If you’re looking for 90 minutes of awkward east coast, midwest rivalry, look no further. Dead Accounts is a forgettable introduction to the trite dichotomy between east coast greed and midwest naiveté.
A household idea executed a bit haphazardly, Theresa Rebeck attempts the story of every midwest dreamers escape to the Big Apple, their struggle to find an identity, and the journey back home after they discover that they are just “too nice” for those east coast piranhas.
The difference between Rebeck’s play and all other tales of the midwest dreamer is that the main character Jack’s (Steve O’Connell) journey involves $27 million stolen in dead accounts that Jack is convinced he’s entitled to for his years of serving as the poor naïve Midwestern.
Coupled with this dirty money is an obscene amount of unbearably symbolic Garter’s ice cream and chili dogs from Skyline—both set in place to ensure that the audience is aware that this play is set in Cincinnati, Ohio—the midest of the Midwest.
Jack travels back to Ohio on a surprise, somewhat forced visit home only to cause an immense amount of strife for everyone he comes in contact with. The first to enjoy this suspiciously high-strung visit is his sister Lorna, played by Emily Tate.
Lorna’s shock and disbelief to see Jack after seven years is the first of many mysteries to unfold in this slowly underdeveloped story of greed, religion and love.
The uneasiness warranted with each laugh is what makes it so difficult to feel the empathy one should expect to have for each character, and maintain throughout the duration of a play with such a deep premise.
Whether it is overacting or erratic writing from Rebeck, the initial introduction to Jack is intensely overwhelming—overly passionate and hectic for someone who just arrived after a long day of spontaneous traveling.
As the plot thickens, we still aren’t sure if Jack is on drugs, or if O’Connell is REALLY trying to get into character.
While it is entirely too apparent that Jack no longer cares for New York—a place he’d dreamt of in his youth while childhood friend Phil, played by Bradford Lund, remained content with his Midwest simplicities—it is not quite clear why from his long soliloquies and offbeat tangents.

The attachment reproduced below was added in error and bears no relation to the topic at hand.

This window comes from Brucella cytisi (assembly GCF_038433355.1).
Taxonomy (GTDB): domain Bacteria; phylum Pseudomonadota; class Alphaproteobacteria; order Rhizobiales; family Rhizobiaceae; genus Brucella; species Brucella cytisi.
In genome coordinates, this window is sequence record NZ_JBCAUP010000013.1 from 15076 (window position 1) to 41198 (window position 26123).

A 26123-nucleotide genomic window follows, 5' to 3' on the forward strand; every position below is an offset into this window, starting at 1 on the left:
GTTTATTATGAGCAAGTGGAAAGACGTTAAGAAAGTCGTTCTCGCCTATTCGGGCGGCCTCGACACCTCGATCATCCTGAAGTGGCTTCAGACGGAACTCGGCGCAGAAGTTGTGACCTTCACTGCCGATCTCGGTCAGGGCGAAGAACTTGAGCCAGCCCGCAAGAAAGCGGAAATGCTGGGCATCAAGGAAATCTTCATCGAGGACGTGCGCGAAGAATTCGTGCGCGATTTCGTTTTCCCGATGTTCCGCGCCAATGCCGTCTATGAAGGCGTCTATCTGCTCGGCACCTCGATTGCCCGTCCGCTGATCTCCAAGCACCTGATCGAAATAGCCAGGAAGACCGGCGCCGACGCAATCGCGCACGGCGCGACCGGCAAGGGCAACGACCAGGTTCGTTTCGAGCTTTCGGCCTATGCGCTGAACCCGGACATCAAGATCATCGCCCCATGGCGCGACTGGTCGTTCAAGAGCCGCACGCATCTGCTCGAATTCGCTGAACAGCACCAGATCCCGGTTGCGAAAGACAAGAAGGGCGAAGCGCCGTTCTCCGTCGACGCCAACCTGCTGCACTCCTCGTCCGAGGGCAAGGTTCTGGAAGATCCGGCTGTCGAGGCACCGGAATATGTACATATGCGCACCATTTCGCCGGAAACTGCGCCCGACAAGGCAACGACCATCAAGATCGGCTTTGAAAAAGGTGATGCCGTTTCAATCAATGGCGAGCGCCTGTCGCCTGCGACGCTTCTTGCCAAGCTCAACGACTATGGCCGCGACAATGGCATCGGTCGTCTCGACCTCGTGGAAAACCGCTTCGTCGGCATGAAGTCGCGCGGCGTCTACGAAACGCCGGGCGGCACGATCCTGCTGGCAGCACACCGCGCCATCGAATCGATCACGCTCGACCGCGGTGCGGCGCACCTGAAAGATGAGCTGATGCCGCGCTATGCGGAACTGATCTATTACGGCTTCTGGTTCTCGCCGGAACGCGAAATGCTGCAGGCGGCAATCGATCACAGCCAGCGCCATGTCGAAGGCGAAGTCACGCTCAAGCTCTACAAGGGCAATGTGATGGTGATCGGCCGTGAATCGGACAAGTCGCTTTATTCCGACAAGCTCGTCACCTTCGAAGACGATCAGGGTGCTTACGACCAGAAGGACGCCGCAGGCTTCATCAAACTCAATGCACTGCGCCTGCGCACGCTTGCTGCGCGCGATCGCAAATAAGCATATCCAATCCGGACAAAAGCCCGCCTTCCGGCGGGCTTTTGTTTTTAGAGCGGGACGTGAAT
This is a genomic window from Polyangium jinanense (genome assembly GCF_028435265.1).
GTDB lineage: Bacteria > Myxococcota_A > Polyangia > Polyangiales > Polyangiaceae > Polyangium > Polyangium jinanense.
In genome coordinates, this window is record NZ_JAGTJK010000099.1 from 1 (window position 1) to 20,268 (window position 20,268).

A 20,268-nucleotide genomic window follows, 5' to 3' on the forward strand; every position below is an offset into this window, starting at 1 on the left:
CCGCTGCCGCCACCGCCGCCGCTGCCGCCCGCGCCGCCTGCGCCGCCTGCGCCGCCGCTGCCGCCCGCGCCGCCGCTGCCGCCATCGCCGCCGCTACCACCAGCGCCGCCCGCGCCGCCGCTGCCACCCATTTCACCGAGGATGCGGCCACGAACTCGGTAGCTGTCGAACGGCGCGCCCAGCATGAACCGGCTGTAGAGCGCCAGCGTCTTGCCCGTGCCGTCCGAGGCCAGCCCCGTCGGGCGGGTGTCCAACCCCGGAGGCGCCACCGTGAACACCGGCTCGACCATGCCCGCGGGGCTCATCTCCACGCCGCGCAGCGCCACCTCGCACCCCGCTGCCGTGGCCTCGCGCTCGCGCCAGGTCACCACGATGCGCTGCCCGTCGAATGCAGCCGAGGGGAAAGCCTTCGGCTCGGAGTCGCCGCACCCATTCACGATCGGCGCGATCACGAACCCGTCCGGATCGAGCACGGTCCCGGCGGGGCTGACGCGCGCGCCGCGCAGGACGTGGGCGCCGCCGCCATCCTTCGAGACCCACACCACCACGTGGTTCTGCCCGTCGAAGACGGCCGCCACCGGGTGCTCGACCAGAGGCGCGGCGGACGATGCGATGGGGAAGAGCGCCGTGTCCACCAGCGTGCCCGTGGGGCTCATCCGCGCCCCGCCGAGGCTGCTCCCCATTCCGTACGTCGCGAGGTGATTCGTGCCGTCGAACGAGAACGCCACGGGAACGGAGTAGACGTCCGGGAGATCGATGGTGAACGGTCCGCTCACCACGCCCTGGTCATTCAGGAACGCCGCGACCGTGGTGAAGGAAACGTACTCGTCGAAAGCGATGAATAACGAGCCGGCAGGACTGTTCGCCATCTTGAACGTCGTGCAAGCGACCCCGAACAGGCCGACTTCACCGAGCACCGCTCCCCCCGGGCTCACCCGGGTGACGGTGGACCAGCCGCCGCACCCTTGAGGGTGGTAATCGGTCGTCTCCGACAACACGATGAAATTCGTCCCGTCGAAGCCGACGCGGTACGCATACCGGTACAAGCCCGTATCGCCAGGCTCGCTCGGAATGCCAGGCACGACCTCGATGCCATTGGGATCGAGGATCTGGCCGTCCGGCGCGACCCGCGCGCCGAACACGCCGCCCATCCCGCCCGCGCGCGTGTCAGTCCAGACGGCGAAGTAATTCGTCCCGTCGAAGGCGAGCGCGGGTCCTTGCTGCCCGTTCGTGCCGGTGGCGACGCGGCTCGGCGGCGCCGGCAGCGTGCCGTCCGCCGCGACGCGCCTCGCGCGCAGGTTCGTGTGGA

Is it because of his sticky divorce with wife estranged Jenny (Elizabeth Antonucci)— old money, and the epitome of east coast snobbery, or is it because he is running away from his new New York self? Has Jack become what he now loathes—the dichotomy between east coast greed and midwest naiveté?
As he struggles to tell his dying father (who we never see) that he is home with millions of dollars in dirty money and a sticky ongoing divorce, the audience begins to see Jack’s family unravel with him.
His need to provide them with smothering “comfort foods” in bulk, alcohol, and mysterious drugs that are a suspect by nature to feel better about himself are not fooling his audience, and they don’t seem to fool him either.
Jack seems to be a setup for the symbol of American greed and the battle with consciousness, a complex idea that could have been developed into a much deeper character. Instead, what the audience really sees is a neurotic criminal who has selfishly brought his naively religious mother Barbara (Millie Hurley), dying father, soul-searching sister, and lovable friend into a crime too extreme to get out of.
While his mother holds onto the smallest bit of faith she still has in God and church to bring her family back to salvation, Jack’s sister seems to be the only realistic, yet annoyingly shrill character in the family—alongside Phil, the epitome of the midwest sweetheart—her randomly placed new love interest who is far too timid for her wondering mind.
As the play comes to a close, Lorna recites the only words that become a saving grace for the empathy that the audience should have had at the start of the play.
Money and religion are just the dumb things people use to fill the voids in their hearts—eventually we are all gonna die.
You can catch Dead Accounts from October 3rd– November 2nd at 7:30 pm at Chicago’s Den Theatrelocated at 1333 N. Milwaukee Ave.